Kubernetes DevOps Runbook example with kubectl

DevOps, runbooks, and kubectl

Matthew Casperson

It's safe to say the sentiment that Devs shouldn’t have to learn Docker, K8s, or 30 other things to deploy an app is something many of us agree with.

Let’s be honest, Kubernetes isn’t easy. But there are ways to make supporting it less painful. The Runbook feature in Octopus lets you script the same processes that have been powering Octopus deployments for years, to manage routine maintenance and emergency ops (incident response) tasks across your environments without creating deployments.

In this blog post, we look at a simple runbook and highlight the advantages of creating reusable runbooks over manual scripting and ad-hoc debugging.

Octopus 2021 Q3 includes updated support for Kubernetes deployments, and runbooks for Google Cloud, AWS, and Azure users. Learn more in our release announcement.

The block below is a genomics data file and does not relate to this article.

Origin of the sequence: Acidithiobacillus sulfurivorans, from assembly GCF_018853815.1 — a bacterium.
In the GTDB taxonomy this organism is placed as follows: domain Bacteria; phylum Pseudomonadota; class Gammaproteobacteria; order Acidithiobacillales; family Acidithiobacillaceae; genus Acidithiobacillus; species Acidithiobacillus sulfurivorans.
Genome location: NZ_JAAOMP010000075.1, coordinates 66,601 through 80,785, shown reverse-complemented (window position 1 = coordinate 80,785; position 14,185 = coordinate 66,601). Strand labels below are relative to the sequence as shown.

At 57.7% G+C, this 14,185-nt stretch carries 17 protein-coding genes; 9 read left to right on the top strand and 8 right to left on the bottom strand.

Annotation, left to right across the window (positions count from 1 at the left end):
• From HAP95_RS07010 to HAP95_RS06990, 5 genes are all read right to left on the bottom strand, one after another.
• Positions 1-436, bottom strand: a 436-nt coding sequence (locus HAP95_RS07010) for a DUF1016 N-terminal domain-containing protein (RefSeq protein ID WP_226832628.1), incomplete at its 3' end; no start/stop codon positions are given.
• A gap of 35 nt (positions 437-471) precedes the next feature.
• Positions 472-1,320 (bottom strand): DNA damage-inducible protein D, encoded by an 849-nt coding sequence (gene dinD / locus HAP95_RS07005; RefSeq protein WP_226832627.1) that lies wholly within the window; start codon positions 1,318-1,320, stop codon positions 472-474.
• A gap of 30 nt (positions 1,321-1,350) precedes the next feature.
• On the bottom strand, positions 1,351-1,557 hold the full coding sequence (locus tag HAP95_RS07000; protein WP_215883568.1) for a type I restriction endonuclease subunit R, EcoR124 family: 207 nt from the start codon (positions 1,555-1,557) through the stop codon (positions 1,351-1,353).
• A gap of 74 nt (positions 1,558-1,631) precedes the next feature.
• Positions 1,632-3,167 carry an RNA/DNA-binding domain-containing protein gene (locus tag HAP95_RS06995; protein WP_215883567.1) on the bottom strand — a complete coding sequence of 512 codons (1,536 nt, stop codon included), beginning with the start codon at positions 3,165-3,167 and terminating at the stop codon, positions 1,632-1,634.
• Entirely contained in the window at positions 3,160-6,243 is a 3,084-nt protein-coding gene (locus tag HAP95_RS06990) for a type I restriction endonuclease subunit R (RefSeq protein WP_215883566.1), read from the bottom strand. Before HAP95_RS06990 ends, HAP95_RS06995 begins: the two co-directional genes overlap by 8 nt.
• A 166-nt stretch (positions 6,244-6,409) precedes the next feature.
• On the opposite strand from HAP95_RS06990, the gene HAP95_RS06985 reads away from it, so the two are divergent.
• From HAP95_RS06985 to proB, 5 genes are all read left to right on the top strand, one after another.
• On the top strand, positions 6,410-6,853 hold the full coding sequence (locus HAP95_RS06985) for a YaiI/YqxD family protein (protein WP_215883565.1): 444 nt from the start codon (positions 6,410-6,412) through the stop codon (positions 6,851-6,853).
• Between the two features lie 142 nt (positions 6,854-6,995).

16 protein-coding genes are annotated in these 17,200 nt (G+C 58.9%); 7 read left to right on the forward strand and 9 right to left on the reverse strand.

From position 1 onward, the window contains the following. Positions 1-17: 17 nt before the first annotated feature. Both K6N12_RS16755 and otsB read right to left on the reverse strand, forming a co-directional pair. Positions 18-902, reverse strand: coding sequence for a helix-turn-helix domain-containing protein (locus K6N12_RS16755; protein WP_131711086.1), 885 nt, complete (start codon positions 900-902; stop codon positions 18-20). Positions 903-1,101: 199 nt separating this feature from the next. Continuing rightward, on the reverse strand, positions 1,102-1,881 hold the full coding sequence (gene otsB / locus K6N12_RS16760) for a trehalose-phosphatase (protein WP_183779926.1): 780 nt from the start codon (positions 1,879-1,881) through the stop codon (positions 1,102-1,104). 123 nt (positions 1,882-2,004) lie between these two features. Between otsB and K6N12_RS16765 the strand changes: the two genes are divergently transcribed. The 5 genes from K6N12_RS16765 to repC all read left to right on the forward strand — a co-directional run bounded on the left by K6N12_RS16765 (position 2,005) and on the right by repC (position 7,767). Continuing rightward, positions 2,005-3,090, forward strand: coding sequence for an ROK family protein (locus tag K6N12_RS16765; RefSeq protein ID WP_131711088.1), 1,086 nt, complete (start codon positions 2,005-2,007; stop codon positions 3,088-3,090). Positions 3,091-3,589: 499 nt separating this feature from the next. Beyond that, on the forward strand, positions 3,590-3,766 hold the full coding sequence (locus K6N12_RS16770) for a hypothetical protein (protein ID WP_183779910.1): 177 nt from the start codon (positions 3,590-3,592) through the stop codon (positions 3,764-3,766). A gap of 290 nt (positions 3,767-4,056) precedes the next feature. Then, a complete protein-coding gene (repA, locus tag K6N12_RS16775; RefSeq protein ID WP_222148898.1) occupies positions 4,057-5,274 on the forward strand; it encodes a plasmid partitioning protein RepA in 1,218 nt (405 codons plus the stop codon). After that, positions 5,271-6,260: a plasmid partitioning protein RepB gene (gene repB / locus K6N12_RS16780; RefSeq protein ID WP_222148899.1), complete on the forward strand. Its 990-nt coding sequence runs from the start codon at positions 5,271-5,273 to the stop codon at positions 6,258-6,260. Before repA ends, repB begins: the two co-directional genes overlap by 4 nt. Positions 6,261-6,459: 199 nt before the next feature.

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A simple Kubernetes runbook example

Listing Kubernetes pods to see their status is a common first step when supporting a Kubernetes cluster. This sounds easy enough, and it’s tempting to think this process is nothing more than running kubectl get pods. But with a runbook it’s possible to enrich this diagnostic procedure.

Below is an example of a Get Pods script you might create as part of a runbook:

$arguments = @("get", "pods")

if ($Format -ieq "YAML") {$arguments += @("-o", "yaml")}
if ($Format -ieq "JSON") {$arguments += @("-o", "json")}

$result = & Start-Process `
    -FilePath 'kubectl.exe' `
    -ArgumentList $arguments `
    -NoNewWindow `
    -Wait `
    -RedirectStandardOutput "result.txt"

Get-Content "result.txt"

New-OctopusArtifact "result.txt"

# Add some intelligence to guide the troubleshooter
$notRunning = & kubectl get pods -o json |
    ConvertFrom-JSON |
    Select -ExpandProperty items |
    Where-Object {$_.status.phase -ne "Running"}

if ($notRunning.Count -ne 0) {
    Write-Host "The following pods are not in a Running state. These are worth investigating further."
    $notRunning |
    ForEach-Object {Write-Host "$($_.metadata.name) is not running."}